High Speed Rail - Transport Committee Contents

Written evidence from Maurice Hopper (HSR 196)

There are three topics that seem to be missing from the (public) debate about High Speed 2. The debate lacks an international dimension (1 below), the consideration of loading gauge (2) and the lack of economy in working terminal stations (3).

(1)  High Speed 2 seems to have been conceived as an isolated piece of high-speed railway only serving the United Kingdom north of London. Where is the planning that would integrate it into the European rail network with a direct high-speed connection to HS 1, the Channel Tunnel and Europe? This would link Birmingham to the rail network of North West Europe allowing direct connections to Lille, Brussels, Paris, Amsterdam and Cologne and beyond. Such a connection could provide attractive through journey times from Birmingham to Paris of about 3 hours or Birmingham to Cologne of 4 hours 30 minutes, city centre to city centre. As HS 2 is presently planned such journeys will require a taxi, a bus or a walk down the Euston Road and another extended check-in at St Pancras, putting the UK rail network at structural disadvantage for years to come when competing for international traffic. No air transport development would have such a restricted view of the potential routes, operation and increased connectivity.

(2)  It is a statement of the obvious that the new high-speed line needs to be built to the Berne loading gauge to allow French TGV and German ICE trains to make through journeys. Consideration also needs to given to the requirement for larger loading gauge freight traffic to help realize the full potential of the Channel Tunnel and high-speed lines for night time freight movement, including piggyback lorry trains and other long distance European traffic, without the need for non-standard, smaller rolling stock. The resulting removal of large numbers of lorries from the roads, by opening up the UK rail network to such traffic, would make a strong case for the new construction not yet articulated.

(3)  It is well known that city terminal stations are operationally less efficient than through stations. This is widely recognised across Europe as indicated by station developments in Brussels (1949-52), Antwerp (1998-2007) Berlin (2002-06) Leipzig (2004-09) to name just a few. The concentration on Euston (or Old Oak Common) as a terminal brings many problems of large numbers of people changing trains at the same location. If there were a number of stations on a through line under London, points of congestion would be greatly reduced. Such a line could also be used as a second Thameslink, say linking Euston to Victoria, Waterloo and beyond, carrying both high speed and regional trains, thus integrating HS2 into the wider UK rail network.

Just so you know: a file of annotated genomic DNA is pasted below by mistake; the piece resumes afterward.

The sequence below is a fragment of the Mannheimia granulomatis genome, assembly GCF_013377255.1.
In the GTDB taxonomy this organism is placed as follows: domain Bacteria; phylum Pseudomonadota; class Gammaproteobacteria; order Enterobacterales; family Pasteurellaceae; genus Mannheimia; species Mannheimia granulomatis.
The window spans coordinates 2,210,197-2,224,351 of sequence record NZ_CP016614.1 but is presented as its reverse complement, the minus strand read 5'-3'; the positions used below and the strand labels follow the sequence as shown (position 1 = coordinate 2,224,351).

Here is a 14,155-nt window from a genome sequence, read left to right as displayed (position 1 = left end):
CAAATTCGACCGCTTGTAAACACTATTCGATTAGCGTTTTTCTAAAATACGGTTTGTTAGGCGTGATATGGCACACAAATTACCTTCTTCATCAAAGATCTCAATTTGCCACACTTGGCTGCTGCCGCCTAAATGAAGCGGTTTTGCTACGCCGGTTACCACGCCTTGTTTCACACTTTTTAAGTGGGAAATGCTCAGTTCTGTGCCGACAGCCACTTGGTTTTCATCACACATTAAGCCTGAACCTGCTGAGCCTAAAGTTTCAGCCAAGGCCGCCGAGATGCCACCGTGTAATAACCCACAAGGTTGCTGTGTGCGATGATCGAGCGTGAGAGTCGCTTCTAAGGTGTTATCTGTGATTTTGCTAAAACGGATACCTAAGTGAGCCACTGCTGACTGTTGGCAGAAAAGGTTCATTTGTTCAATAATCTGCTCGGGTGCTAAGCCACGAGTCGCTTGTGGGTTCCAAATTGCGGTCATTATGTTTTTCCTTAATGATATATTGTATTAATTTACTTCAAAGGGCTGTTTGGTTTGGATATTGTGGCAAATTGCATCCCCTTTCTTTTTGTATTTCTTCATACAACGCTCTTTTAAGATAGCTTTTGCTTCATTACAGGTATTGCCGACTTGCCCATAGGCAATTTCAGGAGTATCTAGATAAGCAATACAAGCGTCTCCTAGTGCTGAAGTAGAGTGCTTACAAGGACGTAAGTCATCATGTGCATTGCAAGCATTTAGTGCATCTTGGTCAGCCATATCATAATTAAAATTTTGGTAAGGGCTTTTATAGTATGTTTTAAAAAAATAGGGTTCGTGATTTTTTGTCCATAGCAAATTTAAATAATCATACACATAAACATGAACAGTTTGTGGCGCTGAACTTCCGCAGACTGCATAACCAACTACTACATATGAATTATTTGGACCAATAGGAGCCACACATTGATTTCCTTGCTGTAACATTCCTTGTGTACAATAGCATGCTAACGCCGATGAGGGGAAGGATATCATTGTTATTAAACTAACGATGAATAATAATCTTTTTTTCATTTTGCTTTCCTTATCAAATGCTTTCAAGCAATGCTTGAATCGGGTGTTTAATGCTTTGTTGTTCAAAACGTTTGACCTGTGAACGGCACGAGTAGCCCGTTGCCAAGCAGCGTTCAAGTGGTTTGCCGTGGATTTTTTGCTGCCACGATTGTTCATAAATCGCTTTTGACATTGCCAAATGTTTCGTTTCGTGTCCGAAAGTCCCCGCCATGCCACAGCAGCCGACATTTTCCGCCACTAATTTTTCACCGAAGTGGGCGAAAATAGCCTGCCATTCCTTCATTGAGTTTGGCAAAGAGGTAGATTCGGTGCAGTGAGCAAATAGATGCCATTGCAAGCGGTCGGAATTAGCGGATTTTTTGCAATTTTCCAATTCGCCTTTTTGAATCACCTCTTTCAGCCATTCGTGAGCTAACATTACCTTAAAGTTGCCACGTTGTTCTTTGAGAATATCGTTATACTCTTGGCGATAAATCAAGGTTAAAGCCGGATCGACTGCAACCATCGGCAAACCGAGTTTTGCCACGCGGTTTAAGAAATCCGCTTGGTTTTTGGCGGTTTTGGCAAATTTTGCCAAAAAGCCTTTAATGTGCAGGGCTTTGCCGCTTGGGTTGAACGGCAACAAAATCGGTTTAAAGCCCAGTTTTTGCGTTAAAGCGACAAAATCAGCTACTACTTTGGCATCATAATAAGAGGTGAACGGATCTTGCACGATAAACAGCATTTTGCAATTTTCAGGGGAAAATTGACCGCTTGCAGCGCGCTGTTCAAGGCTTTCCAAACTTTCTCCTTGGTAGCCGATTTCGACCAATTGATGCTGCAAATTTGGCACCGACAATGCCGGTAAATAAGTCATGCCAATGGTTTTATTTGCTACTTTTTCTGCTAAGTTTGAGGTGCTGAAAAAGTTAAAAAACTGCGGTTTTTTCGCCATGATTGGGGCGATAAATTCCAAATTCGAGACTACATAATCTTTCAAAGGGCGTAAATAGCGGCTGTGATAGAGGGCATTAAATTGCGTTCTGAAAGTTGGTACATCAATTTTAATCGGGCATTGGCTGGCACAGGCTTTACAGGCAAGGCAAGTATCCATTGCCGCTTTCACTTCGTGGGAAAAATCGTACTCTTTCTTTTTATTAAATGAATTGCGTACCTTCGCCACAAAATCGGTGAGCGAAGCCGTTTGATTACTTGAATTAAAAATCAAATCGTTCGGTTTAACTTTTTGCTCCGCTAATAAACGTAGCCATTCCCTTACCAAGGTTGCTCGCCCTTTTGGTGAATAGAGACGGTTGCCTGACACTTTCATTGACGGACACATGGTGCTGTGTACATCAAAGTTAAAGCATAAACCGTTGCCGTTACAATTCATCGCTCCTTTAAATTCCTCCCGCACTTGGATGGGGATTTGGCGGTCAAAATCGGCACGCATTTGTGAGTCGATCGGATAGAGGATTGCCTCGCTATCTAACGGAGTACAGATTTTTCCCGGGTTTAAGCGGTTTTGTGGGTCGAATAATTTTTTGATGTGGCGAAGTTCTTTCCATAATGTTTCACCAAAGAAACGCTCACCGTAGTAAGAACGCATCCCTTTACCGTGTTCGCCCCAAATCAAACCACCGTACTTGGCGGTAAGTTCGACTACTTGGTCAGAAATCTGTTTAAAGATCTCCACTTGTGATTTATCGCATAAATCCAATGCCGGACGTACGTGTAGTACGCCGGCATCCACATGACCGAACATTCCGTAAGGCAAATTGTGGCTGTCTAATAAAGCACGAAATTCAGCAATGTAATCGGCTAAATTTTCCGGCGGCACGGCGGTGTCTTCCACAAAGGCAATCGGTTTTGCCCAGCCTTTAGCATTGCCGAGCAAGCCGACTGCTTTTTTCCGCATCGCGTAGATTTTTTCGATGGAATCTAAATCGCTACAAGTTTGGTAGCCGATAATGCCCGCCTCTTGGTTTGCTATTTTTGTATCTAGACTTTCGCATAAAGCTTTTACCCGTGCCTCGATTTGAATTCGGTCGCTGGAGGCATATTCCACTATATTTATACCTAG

The isolationist vision described by the media (both railway and popular) and indeed the UK Government of High Speed 2 linking London to the North is only part of the true economic potential of this project. It would be sad to see initial investment being overtaken by events (reduced availability of international air travel) with a repeat of the financial waste and the poor image of railway investment displayed by the Government and the rail industry at Waterloo International (£130 million for a ten year operational life). This mean-spirited substitute resulting from the initial lack of HS 1 was hardly an indication of serious strategic thinking in railway infrastructure development. It is so typical that one of the finest modern railway buildings in the country, Waterloo International, now stands unused.

Please do not allow this important project to repeat so many of the mistakes made in railway planning and investment in the UK since the earliest days of the industry, many associated with poor routing,[468] in-built high operating costs[469] and ridiculous restrictions.[470]

25 July 2011

468   The historic lack of support by UK governments for the construction of a coordinated railway network, when set against vested interests and land ownership, often leading to higher operating costs and long term inefficiency. Back

469   For example in the case of HS 2 the suggested route via London Heathrow that would increase route length, and therefore both building and operating costs while linking to a potentially declining destination Back

470   The Royal Commission of 1846 decided that mainline stations should not be allowed inside the ring of terminal stations around central London, effectively closing down any thought of establishing proper connectivity for the mainline rail network across London. Back

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Prepared 8 November 2011